by Grand Goad
San Francisco’s Twist Bioscience, a manufacturer of synthetic DNA, announced on Tuesday that it has raised a $61 million Series D round. Additionally, the company has secured $20 million in debt financing from Silicon Valley bank. Twist has raised $133 million since its founding in 2013.
The round’s participants included Arch Overage Fund, Merieux Development, and Cormorant Asset Management and Research Company, as well as San Diego-based Illumina, the largest player in the DNA sequencing technology business.
Twist’s main advantage is its technology. Instead of using the industry standard 96-well plastic plate, they’ve developed a silicon plate a fraction of the normal size. In fact, it’s the size of a postage stamp, and it’s covered in 96 tiny wells, each of which contains another 96 microscopic wells, resulting in a massive 9000-plus wells per plate.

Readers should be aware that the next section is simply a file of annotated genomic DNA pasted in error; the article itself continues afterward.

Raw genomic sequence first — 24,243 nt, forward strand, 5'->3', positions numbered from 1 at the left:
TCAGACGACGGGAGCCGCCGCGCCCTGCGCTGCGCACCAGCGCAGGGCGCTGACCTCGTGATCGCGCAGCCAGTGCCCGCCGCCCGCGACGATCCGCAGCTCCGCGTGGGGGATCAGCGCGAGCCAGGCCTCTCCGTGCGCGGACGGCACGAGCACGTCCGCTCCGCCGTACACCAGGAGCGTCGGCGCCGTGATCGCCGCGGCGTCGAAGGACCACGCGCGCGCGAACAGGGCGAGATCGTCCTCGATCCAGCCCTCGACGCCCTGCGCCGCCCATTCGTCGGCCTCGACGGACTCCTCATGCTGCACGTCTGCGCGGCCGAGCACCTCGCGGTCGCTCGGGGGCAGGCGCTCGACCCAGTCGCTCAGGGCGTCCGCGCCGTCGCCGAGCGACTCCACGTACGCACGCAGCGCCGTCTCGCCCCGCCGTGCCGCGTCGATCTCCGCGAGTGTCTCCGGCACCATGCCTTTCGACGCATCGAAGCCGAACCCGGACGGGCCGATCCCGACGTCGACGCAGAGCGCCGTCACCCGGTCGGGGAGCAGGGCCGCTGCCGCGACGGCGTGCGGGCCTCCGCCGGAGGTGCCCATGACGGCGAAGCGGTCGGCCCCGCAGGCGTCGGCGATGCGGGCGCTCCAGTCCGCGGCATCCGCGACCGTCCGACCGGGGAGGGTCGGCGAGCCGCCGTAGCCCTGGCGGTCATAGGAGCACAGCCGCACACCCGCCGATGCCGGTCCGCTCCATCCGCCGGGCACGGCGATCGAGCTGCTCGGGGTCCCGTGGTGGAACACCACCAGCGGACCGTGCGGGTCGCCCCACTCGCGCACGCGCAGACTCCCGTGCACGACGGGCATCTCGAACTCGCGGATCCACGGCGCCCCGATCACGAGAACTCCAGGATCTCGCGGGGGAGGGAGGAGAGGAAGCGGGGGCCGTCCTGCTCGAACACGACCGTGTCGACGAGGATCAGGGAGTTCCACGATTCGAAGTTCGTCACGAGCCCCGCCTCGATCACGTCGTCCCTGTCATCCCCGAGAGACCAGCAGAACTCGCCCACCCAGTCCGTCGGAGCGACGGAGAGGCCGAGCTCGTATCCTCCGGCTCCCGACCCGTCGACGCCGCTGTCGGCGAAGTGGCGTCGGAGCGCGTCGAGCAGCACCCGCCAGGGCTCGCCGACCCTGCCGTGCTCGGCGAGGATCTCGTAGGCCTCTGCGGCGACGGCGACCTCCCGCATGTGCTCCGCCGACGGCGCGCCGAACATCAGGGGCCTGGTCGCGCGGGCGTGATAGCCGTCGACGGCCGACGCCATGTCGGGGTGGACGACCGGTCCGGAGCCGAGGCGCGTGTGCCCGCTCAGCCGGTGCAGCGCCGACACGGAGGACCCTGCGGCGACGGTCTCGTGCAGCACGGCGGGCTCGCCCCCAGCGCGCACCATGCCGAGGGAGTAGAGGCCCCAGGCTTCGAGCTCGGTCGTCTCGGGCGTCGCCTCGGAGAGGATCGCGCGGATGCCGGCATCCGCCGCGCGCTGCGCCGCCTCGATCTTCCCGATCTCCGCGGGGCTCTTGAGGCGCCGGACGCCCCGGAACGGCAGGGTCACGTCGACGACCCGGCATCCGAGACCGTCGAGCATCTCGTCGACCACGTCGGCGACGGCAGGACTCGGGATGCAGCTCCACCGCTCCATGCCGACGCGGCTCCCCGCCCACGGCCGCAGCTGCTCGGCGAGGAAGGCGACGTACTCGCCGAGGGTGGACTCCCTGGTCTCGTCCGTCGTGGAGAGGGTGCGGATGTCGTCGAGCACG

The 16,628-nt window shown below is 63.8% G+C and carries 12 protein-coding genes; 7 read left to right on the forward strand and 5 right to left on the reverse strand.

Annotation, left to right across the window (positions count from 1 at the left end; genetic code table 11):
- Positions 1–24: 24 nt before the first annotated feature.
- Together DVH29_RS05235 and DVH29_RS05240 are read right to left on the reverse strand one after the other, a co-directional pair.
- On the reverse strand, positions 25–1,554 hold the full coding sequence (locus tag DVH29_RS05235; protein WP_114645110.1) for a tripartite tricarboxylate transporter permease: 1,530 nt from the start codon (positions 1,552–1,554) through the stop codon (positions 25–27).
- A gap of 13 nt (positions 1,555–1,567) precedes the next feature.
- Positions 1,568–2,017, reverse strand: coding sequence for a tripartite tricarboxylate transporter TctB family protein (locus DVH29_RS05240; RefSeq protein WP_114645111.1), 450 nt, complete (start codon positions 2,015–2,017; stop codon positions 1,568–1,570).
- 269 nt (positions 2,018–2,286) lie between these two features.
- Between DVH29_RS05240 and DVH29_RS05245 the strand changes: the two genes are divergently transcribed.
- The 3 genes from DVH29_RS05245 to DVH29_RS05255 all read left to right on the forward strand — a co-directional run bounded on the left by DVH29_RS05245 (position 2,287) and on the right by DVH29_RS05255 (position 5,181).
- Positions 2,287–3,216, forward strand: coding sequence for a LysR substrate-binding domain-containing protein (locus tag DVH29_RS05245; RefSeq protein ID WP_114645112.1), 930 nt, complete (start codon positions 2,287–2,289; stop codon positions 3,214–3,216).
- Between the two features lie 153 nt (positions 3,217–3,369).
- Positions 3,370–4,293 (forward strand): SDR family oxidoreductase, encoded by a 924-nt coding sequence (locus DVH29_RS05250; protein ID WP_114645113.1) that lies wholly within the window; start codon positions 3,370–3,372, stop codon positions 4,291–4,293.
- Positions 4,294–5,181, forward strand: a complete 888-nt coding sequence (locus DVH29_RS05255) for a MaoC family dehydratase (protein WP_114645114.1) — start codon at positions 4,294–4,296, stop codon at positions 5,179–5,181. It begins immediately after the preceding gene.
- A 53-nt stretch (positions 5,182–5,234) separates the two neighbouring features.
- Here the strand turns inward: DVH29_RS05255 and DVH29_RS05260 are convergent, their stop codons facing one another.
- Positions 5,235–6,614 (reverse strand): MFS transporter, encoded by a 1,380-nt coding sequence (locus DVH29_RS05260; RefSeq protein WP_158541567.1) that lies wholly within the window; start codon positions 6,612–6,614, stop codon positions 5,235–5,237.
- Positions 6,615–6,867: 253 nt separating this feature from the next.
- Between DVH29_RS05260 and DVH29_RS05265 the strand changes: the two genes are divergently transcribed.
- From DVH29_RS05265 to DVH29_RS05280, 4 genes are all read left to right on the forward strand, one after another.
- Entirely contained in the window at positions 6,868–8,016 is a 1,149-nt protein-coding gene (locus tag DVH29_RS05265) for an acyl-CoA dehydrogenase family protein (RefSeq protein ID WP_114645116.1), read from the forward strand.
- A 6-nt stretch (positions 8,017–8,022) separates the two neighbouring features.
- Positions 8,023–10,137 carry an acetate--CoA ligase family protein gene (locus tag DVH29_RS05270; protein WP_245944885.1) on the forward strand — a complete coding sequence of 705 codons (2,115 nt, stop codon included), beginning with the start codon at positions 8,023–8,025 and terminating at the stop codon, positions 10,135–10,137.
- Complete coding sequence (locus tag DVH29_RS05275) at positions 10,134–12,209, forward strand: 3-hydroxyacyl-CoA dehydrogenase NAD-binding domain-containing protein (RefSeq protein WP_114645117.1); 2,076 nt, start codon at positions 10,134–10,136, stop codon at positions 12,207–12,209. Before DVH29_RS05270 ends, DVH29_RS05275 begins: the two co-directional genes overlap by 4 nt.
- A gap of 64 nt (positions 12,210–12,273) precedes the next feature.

The silicon plates are also less error prone due to their improved temperature control as compared to plastic. These advantages enable Twist, according to CEO Emily Leproust, PhD, to deliver to their customers “high quality, high throughput DNA faster and cheaper.”
The company currently has a business relationship with Gingko Bioworks of Boston, which, in November, entered a deal to purchase a minimum of 100 million base pairs of synthetic DNA. Gingko creates organisms for customers in the industrial chemicals industry that produce cultured ingredients for use in food and cosmetics.
Twist will use the funds to expand into other industries, such as pharmaceuticals.
It’s interesting to note that some of Twist Bioscience’s initial funding, a $5 million grant, came from the Defense Advanced Research Projects Agency, or DARPA, the federal agency that helped develop the Internet in the early 1970s.
For more information, visit the Twist Bioscience website.
Read the company’s press release with more details on the Series D funding round.